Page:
Tag Archive for: Resilience

A safe and merry Christmas to all!

The end of another year is almost upon us. Each one seems to go more quickly than the last and the business challenges seem to grow.

Despite what we hear and read about the economy being resilient and holding up reasonably well post the mining boom, our experience would suggest that it has been tough going in most industry sectors. Generally, it has been hard work to achieve revenue and profit targets in business to business markets and very few of these businesses are showing high levels of intrinsic growth.

What we are seeing at Gibsons is that the good businesses are recognising the need to take stock of their activities and adapt to the conditions. For many clients, things may be a bit tight, but they remain positive. Most of us have been through quiet times before and emerged back into the growth cycle stronger and more capable of taking advantage of new and emerging opportunities. If conditions are quiet right now, we know that the answer is to hang in there, trim back any excess, change whatever you need to change and look forward to a brighter future.

We would like to thank all our clients who we have worked with during the past year – it has been our pleasure and privilege. We trust also that you have found the snippets of information in our blog to be of interest and value.

We wish everyone a safe and merry Christmas and look forward with optimism to the New Year.


The Importance of Cultural Resilience in a Downturn

If there is one thing that companies learn in an economic downturn, it is the importance of resilience – the ability of an organisation to withstand shocks and remain sustainable under prolonged periods of duress.

The most resilient companies display the following characteristics:

  • A high level of staff engagement
  • A low level of cultural entropy
  • A vision of the future shared by all employees
  • A set of values shared by all employees
  • A focus on adaptability and innovation

Not only do these qualities create resilience, they also lead to internal cohesion, a key component in building a strong internal community that can drive the goals and performance of the organisation. The current economic climate shows us that organisations that are strong on the inside are also strong on the outside.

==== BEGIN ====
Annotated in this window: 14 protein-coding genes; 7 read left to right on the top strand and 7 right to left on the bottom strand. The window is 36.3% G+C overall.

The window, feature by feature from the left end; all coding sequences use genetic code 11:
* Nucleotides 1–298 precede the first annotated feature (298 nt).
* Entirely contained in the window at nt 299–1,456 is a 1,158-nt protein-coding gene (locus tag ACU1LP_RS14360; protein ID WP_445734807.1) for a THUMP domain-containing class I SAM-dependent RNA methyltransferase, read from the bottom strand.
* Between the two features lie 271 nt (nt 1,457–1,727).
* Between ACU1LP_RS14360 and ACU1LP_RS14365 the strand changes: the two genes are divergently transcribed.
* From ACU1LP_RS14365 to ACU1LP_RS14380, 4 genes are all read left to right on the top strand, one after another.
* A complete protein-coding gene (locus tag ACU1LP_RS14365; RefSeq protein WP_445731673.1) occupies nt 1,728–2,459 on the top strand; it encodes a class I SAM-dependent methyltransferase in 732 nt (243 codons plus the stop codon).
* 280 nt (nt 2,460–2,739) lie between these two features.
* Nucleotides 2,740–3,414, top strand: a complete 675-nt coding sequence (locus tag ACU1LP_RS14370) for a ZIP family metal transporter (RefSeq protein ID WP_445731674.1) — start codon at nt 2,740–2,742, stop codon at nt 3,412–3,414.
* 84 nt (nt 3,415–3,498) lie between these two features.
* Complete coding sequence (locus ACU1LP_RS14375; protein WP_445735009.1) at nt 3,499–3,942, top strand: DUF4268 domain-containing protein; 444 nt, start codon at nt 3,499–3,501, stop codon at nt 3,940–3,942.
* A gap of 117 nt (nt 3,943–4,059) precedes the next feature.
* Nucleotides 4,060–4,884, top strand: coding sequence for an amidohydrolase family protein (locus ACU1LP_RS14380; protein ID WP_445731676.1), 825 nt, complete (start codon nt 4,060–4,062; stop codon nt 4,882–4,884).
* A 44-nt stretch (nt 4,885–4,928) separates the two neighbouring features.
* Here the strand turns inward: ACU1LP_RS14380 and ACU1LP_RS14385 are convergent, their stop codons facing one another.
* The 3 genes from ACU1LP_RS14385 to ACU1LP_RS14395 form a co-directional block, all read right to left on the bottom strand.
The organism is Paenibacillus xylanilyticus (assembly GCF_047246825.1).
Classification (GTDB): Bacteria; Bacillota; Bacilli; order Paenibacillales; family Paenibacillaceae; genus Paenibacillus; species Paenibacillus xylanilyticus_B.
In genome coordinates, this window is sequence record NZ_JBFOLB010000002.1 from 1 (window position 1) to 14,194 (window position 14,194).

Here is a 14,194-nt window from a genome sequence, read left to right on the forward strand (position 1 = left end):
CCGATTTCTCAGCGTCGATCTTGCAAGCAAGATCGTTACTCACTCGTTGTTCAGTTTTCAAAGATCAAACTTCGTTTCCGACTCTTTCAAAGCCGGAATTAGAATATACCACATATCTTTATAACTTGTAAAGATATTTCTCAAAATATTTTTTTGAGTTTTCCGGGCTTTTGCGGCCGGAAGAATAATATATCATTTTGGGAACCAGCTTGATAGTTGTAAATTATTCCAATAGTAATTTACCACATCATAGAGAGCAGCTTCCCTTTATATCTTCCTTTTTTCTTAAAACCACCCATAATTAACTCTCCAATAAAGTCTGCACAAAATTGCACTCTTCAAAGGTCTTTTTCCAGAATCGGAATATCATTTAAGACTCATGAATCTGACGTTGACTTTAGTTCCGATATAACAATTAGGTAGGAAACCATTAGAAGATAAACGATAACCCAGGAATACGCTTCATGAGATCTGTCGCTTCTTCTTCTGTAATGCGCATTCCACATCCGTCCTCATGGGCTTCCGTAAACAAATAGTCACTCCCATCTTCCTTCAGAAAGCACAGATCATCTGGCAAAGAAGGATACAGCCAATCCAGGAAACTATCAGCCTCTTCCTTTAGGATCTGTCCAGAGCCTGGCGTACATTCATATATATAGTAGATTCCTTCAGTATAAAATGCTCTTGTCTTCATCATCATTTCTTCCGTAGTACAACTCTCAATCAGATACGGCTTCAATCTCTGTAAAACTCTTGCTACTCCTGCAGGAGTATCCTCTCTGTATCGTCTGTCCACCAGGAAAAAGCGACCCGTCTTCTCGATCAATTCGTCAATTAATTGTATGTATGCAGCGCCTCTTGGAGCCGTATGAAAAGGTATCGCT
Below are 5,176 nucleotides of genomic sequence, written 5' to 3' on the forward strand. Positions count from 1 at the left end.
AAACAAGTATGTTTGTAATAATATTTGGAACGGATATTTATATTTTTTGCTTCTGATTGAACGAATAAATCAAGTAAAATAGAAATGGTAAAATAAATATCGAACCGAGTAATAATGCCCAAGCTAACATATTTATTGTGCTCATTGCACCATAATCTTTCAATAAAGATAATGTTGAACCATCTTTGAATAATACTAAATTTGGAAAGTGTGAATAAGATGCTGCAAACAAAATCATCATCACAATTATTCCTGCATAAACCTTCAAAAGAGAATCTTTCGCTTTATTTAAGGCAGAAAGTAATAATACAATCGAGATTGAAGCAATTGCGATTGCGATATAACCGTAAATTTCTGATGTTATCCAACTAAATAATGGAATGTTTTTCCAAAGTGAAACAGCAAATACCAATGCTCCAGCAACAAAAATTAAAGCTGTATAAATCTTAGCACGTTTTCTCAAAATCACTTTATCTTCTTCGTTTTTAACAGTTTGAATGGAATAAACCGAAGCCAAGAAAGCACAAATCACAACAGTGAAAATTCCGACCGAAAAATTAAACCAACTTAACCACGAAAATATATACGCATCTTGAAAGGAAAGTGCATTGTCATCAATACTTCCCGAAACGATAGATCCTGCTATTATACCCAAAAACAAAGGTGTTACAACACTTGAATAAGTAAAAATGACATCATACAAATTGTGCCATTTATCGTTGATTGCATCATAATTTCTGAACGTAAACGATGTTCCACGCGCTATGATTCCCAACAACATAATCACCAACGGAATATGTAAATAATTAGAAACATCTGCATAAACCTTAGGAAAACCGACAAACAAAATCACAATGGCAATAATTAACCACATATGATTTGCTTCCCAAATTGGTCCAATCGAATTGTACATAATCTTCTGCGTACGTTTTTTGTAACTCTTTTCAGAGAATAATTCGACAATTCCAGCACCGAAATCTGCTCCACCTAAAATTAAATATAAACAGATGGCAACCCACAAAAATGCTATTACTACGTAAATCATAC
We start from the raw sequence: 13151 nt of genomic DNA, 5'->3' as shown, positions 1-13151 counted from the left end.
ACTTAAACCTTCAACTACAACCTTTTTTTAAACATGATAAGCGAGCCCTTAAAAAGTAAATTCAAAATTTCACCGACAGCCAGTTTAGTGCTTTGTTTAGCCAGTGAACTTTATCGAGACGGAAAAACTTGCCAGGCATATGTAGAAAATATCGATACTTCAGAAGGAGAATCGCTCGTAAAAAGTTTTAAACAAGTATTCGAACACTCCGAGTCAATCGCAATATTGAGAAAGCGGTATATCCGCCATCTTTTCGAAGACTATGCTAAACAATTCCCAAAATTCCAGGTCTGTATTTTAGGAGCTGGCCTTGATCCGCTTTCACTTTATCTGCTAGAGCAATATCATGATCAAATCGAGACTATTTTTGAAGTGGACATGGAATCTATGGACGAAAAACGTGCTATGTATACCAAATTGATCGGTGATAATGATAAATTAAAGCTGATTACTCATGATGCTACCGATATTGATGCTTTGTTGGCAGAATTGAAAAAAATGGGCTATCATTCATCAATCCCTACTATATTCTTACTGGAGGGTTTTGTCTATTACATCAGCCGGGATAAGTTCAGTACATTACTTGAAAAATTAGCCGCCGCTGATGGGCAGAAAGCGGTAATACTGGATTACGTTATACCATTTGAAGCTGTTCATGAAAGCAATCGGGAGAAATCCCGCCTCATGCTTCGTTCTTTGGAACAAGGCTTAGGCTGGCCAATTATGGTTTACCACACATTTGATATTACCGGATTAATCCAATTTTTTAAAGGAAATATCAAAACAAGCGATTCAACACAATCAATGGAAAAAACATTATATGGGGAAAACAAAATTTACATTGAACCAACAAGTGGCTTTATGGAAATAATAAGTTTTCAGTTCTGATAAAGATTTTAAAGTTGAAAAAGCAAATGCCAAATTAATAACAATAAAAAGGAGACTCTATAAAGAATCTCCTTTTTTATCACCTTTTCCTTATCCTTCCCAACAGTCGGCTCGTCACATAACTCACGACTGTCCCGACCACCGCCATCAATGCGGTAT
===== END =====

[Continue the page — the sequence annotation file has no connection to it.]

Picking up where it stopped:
Being strong on the inside means having a values-driven culture, a highly aligned, cohesive and effective leadership team, a low level of cultural entropy, and a high level of staff engagement. It means effective human resource management practices / people management to develop your people and develop leadership.

Cultural entropy is the degree of dysfunction in an organisation. It is the amount of energy consumed in unproductive work and is therefore unavailable for useful work. Cultural entropy arises from the presence of limiting values such as bureaucracy, internal competition, blame and fire fighting rather than an environment of promoting positive values.

The experience of our business consultants shows that low levels of cultural entropy are accompanied by high levels of financial performance and high staff engagement. Companies with these attributes are able to grow their incomes significantly faster than companies with high entropy.

The following checklist of actions will help you to build your organisation’s resilience, support you in traversing economic downturns, and place you in a strong position for success when growth rates pick up.

This checklist is based on the core principles of a ‘values’ driven organisational culture. Each of the six items on the checklist represents a critical step in building a sustainable organisation.

How to build your organisation’s resilience:

Step One: Be clear on your direction. Re-energise your vision, mission and values to build internal cohesion.

Step Two: Communicate with staff and customers: confidence is important. Ensure everyone knows what you are doing to get through when times are tough.

Step Three: Focus on your core business. Get lean. Streamline your systems and processes to reduce costs and increase agility.

Step Four: Learn to adapt to a changing environment. Eliminate activities that don’t add value.

Step Five: Build strategic alliances. Align with your customers and suppliers to create mutually supportive and beneficial relationships.

Step Six: Keep the long term in mind. Ensure your short-term plans do not compromise your long-term viability.

It all sounds fairly basic, but remember that successful organisations – both in boom times and downturns – are generally those that harness positive energy to consistently do the basics well. That includes consistent and effective human resource practices that develop and support staff and leadership to build and maintain a culture of resilience in your business.